Hurricane season creates tension and curiosity. The tension occurs because of the potential damage that the wind and waves can create. The curiosity comes with the wonder of where the hurricanes will strike. Hurricanes have become personified by the weather prognosticators who bravely try to predict their routes and statistics. No matter how you feel when it comes to hurricane season, it is important to be prepared for the reality of the intense storms. Hurricane preparedness can make the difference between life and death. It doesn’t take much to create a plan that covers the variety of situations that can arise when a hurricane hits where you live.
Hurricane preparedness involves several situations. Depending on the severity of the hurricane, people who live in the zones might have to evacuate for an unknown amount of time. Fortunately, meteorologists and their technology are getting better at predicting the route of hurricanes. This gives residents of hurricane-prone areas time to prepare. But there are still unknowns in the world of weather predictions. So, it is important to be prepared for evacuations and for hunkering down and staying in place through the storm.
It is helpful to be prepared for the following issues that can result from hurricane damage:
- Food shortages
- Power outages
- Lack of emergency services
- Wind damage
- Lack of utilities
- Lack of transportation
All of these issues require a few different tasks that should be completed in advance of any hurricane warnings. For people who live in hurricane zones, preparation for a food shortage and utilities shortage should be ongoing. It is very easy to stock up on nonperishable food. It is also important that homeowners have the right equipment like hurricane shutters and prefilled sandbags to help minimize damage. Homeowners should also stock up on items like plastic bags, matches, water bottles, batteries, and charcoal.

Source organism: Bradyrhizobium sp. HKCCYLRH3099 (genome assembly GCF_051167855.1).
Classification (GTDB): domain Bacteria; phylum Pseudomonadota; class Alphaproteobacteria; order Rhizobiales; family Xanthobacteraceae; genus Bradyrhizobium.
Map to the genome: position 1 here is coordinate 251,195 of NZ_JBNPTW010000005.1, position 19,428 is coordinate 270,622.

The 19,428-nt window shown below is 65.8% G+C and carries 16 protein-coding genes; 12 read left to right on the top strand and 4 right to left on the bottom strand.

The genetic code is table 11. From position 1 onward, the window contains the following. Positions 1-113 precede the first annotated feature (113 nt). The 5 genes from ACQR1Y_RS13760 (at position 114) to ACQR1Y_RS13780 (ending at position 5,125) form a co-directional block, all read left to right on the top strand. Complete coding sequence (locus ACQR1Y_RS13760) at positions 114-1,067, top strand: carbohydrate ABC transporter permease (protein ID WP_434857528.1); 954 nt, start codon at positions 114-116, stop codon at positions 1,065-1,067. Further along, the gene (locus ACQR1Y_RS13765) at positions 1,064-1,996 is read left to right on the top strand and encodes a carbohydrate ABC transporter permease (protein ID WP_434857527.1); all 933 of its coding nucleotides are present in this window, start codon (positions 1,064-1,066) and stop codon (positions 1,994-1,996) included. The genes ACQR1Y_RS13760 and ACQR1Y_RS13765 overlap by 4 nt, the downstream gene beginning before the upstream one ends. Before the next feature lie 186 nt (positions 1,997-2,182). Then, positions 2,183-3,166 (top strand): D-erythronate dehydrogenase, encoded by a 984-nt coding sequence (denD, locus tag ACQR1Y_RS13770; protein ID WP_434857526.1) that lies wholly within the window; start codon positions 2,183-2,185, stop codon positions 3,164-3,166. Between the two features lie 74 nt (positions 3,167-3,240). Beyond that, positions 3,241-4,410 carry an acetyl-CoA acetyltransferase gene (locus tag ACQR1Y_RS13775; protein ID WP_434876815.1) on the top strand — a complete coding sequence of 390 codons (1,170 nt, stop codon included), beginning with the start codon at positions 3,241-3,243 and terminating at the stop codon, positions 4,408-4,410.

Step 1: Food Preparation
The first thing that people in hurricane zones should do is have a stash of food. It is best to build up the stash of food over time, not the night before a hurricane is scheduled to make landfall. What you should be doing the day before landfall is cooking your frozen foods and meats so you can freeze and be able to eat them without having to worry about using your oven. If the power goes out, those pre-cooked, frozen foods will help keep other food cold and they can be eaten safely. It is also important to keep an eye on the canned foods that you are stockpiling for such an occasion; be sure the expiration dates have not passed. Remember that the fuller your freezer is, the longer it will stay cold – so pack it tightly.